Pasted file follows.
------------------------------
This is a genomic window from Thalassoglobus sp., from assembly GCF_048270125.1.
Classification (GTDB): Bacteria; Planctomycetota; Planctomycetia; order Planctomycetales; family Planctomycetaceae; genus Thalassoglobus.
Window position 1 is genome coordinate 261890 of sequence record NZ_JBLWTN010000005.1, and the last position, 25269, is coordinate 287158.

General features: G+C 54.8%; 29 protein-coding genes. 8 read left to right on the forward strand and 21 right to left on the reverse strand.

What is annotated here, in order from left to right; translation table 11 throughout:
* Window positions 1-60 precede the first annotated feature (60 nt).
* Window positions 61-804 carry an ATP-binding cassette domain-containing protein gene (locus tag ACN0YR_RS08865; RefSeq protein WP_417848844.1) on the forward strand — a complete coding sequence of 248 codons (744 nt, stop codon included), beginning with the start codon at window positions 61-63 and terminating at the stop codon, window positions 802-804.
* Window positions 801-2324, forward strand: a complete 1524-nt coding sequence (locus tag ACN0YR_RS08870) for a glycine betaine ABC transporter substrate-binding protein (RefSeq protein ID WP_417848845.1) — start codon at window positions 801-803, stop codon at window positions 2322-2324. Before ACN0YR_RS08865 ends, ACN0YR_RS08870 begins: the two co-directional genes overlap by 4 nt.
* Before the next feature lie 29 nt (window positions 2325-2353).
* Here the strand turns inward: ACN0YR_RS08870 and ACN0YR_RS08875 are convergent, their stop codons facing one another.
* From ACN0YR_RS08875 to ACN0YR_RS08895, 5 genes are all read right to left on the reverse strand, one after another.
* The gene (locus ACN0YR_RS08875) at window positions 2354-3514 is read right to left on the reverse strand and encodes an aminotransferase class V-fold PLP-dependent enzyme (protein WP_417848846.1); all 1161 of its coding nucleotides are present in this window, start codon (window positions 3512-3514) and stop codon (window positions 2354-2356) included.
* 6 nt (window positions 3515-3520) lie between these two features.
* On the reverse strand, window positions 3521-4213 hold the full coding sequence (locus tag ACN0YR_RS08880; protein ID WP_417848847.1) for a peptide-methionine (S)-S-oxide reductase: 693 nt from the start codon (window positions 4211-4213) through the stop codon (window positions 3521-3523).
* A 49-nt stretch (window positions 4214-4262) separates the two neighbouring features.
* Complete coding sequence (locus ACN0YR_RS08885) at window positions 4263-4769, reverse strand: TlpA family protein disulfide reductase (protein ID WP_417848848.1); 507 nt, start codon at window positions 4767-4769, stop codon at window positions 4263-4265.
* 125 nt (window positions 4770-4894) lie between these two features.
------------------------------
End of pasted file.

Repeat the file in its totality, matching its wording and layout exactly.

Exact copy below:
This is a genomic window from Thalassoglobus sp., from assembly GCF_048270125.1.
Classification (GTDB): Bacteria; Planctomycetota; Planctomycetia; order Planctomycetales; family Planctomycetaceae; genus Thalassoglobus.
Window position 1 is genome coordinate 261890 of sequence record NZ_JBLWTN010000005.1, and the last position, 25269, is coordinate 287158.

General features: G+C 54.8%; 29 protein-coding genes. 8 read left to right on the forward strand and 21 right to left on the reverse strand.

What is annotated here, in order from left to right; translation table 11 throughout:
* Window positions 1-60 precede the first annotated feature (60 nt).
* Window positions 61-804 carry an ATP-binding cassette domain-containing protein gene (locus tag ACN0YR_RS08865; RefSeq protein WP_417848844.1) on the forward strand — a complete coding sequence of 248 codons (744 nt, stop codon included), beginning with the start codon at window positions 61-63 and terminating at the stop codon, window positions 802-804.
* Window positions 801-2324, forward strand: a complete 1524-nt coding sequence (locus tag ACN0YR_RS08870) for a glycine betaine ABC transporter substrate-binding protein (RefSeq protein ID WP_417848845.1) — start codon at window positions 801-803, stop codon at window positions 2322-2324. Before ACN0YR_RS08865 ends, ACN0YR_RS08870 begins: the two co-directional genes overlap by 4 nt.
* Before the next feature lie 29 nt (window positions 2325-2353).
* Here the strand turns inward: ACN0YR_RS08870 and ACN0YR_RS08875 are convergent, their stop codons facing one another.
* From ACN0YR_RS08875 to ACN0YR_RS08895, 5 genes are all read right to left on the reverse strand, one after another.
* The gene (locus ACN0YR_RS08875) at window positions 2354-3514 is read right to left on the reverse strand and encodes an aminotransferase class V-fold PLP-dependent enzyme (protein WP_417848846.1); all 1161 of its coding nucleotides are present in this window, start codon (window positions 3512-3514) and stop codon (window positions 2354-2356) included.
* 6 nt (window positions 3515-3520) lie between these two features.
* On the reverse strand, window positions 3521-4213 hold the full coding sequence (locus tag ACN0YR_RS08880; protein ID WP_417848847.1) for a peptide-methionine (S)-S-oxide reductase: 693 nt from the start codon (window positions 4211-4213) through the stop codon (window positions 3521-3523).
* A 49-nt stretch (window positions 4214-4262) separates the two neighbouring features.
* Complete coding sequence (locus ACN0YR_RS08885) at window positions 4263-4769, reverse strand: TlpA family protein disulfide reductase (protein ID WP_417848848.1); 507 nt, start codon at window positions 4767-4769, stop codon at window positions 4263-4265.
* 125 nt (window positions 4770-4894) lie between these two features.